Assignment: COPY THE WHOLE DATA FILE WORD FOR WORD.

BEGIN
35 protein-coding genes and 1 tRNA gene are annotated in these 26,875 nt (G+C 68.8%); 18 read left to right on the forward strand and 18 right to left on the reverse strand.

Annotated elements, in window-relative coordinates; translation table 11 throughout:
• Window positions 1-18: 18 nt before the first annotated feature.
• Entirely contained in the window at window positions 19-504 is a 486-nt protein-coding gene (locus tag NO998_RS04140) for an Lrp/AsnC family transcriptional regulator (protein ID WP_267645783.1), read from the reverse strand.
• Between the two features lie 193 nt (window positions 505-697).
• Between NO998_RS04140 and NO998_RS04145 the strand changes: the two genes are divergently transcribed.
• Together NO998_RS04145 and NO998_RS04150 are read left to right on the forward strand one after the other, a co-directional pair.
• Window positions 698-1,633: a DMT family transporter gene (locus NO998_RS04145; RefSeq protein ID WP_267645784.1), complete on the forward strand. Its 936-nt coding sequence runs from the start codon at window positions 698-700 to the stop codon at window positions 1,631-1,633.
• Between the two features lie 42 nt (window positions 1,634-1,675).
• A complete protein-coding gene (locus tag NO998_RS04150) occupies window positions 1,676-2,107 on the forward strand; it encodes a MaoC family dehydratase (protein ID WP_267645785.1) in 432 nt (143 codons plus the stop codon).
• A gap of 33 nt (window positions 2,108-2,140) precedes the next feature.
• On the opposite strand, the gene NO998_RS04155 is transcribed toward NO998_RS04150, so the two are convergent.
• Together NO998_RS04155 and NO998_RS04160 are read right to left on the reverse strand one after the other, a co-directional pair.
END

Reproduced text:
35 protein-coding genes and 1 tRNA gene are annotated in these 26,875 nt (G+C 68.8%); 18 read left to right on the forward strand and 18 right to left on the reverse strand.

Annotated elements, in window-relative coordinates; translation table 11 throughout:
• Window positions 1-18: 18 nt before the first annotated feature.
• Entirely contained in the window at window positions 19-504 is a 486-nt protein-coding gene (locus tag NO998_RS04140) for an Lrp/AsnC family transcriptional regulator (protein ID WP_267645783.1), read from the reverse strand.
• Between the two features lie 193 nt (window positions 505-697).
• Between NO998_RS04140 and NO998_RS04145 the strand changes: the two genes are divergently transcribed.
• Together NO998_RS04145 and NO998_RS04150 are read left to right on the forward strand one after the other, a co-directional pair.
• Window positions 698-1,633: a DMT family transporter gene (locus NO998_RS04145; RefSeq protein ID WP_267645784.1), complete on the forward strand. Its 936-nt coding sequence runs from the start codon at window positions 698-700 to the stop codon at window positions 1,631-1,633.
• Between the two features lie 42 nt (window positions 1,634-1,675).
• A complete protein-coding gene (locus tag NO998_RS04150) occupies window positions 1,676-2,107 on the forward strand; it encodes a MaoC family dehydratase (protein ID WP_267645785.1) in 432 nt (143 codons plus the stop codon).
• A gap of 33 nt (window positions 2,108-2,140) precedes the next feature.
• On the opposite strand, the gene NO998_RS04155 is transcribed toward NO998_RS04150, so the two are convergent.
• Together NO998_RS04155 and NO998_RS04160 are read right to left on the reverse strand one after the other, a co-directional pair.